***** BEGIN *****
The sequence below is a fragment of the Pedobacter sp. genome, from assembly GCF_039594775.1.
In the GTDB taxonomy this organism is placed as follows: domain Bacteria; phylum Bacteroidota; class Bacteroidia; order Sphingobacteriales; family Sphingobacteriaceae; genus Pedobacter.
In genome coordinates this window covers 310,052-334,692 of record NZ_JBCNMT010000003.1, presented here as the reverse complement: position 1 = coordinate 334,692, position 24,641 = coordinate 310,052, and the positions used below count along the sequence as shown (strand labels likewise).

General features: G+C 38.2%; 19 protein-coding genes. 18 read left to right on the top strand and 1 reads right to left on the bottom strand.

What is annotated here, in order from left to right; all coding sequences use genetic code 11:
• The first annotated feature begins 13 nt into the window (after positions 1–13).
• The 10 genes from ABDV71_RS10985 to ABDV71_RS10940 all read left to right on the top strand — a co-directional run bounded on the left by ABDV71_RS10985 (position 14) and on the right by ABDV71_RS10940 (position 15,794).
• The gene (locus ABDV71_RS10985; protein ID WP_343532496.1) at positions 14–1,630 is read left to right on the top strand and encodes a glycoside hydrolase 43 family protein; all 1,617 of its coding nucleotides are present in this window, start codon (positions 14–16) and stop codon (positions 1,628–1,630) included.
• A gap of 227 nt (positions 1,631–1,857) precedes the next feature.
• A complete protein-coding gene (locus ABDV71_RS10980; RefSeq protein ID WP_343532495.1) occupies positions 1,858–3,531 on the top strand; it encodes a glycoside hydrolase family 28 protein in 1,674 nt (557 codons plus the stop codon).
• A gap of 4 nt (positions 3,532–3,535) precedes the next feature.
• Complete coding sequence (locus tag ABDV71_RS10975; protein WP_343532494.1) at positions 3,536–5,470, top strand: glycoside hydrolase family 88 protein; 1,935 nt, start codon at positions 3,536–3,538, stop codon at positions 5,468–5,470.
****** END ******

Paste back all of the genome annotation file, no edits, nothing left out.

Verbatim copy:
The sequence below is a fragment of the Pedobacter sp. genome, from assembly GCF_039594775.1.
In the GTDB taxonomy this organism is placed as follows: domain Bacteria; phylum Bacteroidota; class Bacteroidia; order Sphingobacteriales; family Sphingobacteriaceae; genus Pedobacter.
In genome coordinates this window covers 310,052-334,692 of record NZ_JBCNMT010000003.1, presented here as the reverse complement: position 1 = coordinate 334,692, position 24,641 = coordinate 310,052, and the positions used below count along the sequence as shown (strand labels likewise).

General features: G+C 38.2%; 19 protein-coding genes. 18 read left to right on the top strand and 1 reads right to left on the bottom strand.

What is annotated here, in order from left to right; all coding sequences use genetic code 11:
• The first annotated feature begins 13 nt into the window (after positions 1–13).
• The 10 genes from ABDV71_RS10985 to ABDV71_RS10940 all read left to right on the top strand — a co-directional run bounded on the left by ABDV71_RS10985 (position 14) and on the right by ABDV71_RS10940 (position 15,794).
• The gene (locus ABDV71_RS10985; protein ID WP_343532496.1) at positions 14–1,630 is read left to right on the top strand and encodes a glycoside hydrolase 43 family protein; all 1,617 of its coding nucleotides are present in this window, start codon (positions 14–16) and stop codon (positions 1,628–1,630) included.
• A gap of 227 nt (positions 1,631–1,857) precedes the next feature.
• A complete protein-coding gene (locus ABDV71_RS10980; RefSeq protein ID WP_343532495.1) occupies positions 1,858–3,531 on the top strand; it encodes a glycoside hydrolase family 28 protein in 1,674 nt (557 codons plus the stop codon).
• A gap of 4 nt (positions 3,532–3,535) precedes the next feature.
• Complete coding sequence (locus tag ABDV71_RS10975; protein WP_343532494.1) at positions 3,536–5,470, top strand: glycoside hydrolase family 88 protein; 1,935 nt, start codon at positions 3,536–3,538, stop codon at positions 5,468–5,470.